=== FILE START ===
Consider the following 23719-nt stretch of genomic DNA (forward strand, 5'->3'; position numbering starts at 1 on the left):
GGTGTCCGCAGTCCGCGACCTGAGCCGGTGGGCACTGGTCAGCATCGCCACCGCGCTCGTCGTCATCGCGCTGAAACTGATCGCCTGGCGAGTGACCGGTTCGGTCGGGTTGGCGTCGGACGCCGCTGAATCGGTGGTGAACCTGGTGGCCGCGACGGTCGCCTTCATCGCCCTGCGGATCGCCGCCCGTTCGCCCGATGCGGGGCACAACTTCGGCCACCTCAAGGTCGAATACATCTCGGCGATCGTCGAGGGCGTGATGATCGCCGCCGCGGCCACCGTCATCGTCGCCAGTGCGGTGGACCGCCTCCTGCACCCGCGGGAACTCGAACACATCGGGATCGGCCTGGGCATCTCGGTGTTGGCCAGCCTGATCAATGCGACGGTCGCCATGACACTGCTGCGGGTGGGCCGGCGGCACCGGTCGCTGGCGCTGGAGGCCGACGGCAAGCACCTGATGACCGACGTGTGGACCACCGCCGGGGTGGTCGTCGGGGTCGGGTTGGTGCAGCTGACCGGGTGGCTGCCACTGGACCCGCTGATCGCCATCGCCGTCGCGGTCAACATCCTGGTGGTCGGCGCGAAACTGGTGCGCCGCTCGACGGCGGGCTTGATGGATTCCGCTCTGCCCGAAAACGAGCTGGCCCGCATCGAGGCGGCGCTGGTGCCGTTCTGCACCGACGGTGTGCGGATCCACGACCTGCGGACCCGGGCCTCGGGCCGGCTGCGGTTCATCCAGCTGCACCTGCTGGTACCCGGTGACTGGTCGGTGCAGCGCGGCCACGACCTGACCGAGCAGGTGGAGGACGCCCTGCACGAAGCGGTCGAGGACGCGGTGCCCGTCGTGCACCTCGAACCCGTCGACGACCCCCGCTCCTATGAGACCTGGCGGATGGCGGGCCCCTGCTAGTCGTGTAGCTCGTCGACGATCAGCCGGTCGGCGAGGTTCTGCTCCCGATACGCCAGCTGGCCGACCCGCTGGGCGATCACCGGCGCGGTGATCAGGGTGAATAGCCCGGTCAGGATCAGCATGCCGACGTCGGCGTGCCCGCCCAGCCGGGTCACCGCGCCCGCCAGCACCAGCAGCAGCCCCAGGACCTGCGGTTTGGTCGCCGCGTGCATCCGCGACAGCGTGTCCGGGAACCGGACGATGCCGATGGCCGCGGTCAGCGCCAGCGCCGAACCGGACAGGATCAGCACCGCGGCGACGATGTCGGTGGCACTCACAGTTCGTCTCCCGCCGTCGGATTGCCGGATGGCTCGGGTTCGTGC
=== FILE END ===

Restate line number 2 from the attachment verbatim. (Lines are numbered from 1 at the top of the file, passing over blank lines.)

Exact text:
GGTGTCCGCAGTCCGCGACCTGAGCCGGTGGGCACTGGTCAGCATCGCCACCGCGCTCGTCGTCATCGCGCTGAAACTGATCGCCTGGCGAGTGACCGGTTCGGTCGGGTTGGCGTCGGACGCCGCTGAATCGGTGGTGAACCTGGTGGCCGCGACGGTCGCCTTCATCGCCCTGCGGATCGCCGCCCGTTCGCCCGATGCGGGGCACAACTTCGGCCACCTCAAGGTCGAATACATCTCGGCGATCGTCGAGGGCGTGATGATCGCCGCCGCGGCCACCGTCATCGTCGCCAGTGCGGTGGACCGCCTCCTGCACCCGCGGGAACTCGAACACATCGGGATCGGCCTGGGCATCTCGGTGTTGGCCAGCCTGATCAATGCGACGGTCGCCATGACACTGCTGCGGGTGGGCCGGCGGCACCGGTCGCTGGCGCTGGAGGCCGACGGCAAGCACCTGATGACCGACGTGTGGACCACCGCCGGGGTGGTCGTCGGGGTCGGGTTGGTGCAGCTGACCGGGTGGCTGCCACTGGACCCGCTGATCGCCATCGCCGTCGCGGTCAACATCCTGGTGGTCGGCGCGAAACTGGTGCGCCGCTCGACGGCGGGCTTGATGGATTCCGCTCTGCCCGAAAACGAGCTGGCCCGCATCGAGGCGGCGCTGGTGCCGTTCTGCACCGACGGTGTGCGGATCCACGACCTGCGGACCCGGGCCTCGGGCCGGCTGCGGTTCATCCAGCTGCACCTGCTGGTACCCGGTGACTGGTCGGTGCAGCGCGGCCACGACCTGACCGAGCAGGTGGAGGACGCCCTGCACGAAGCGGTCGAGGACGCGGTGCCCGTCGTGCACCTCGAACCCGTCGACGACCCCCGCTCCTATGAGACCTGGCGGATGGCGGGCCCCTGCTAGTCGTGTAGCTCGTCGACGATCAGCCGGTCGGCGAGGTTCTGCTCCCGATACGCCAGCTGGCCGACCCGCTGGGCGATCACCGGCGCGGTGATCAGGGTGAATAGCCCGGTCAGGATCAGCATGCCGACGTCGGCGTGCCCGCCCAGCCGGGTCACCGCGCCCGCCAGCACCAGCAGCAGCCCCAGGACCTGCGGTTTGGTCGCCGCGTGCATCCGCGACAGCGTGTCCGGGAACCGGACGATGCCGATGGCCGCGGTCAGCGCCAGCGCCGAACCGGACAGGATCAGCACCGCGGCGACGATGTCGGTGGCACTCACAGTTCGTCTCCCGCCGTCGGATTGCCGGATGGCTCGGGTTCGTGC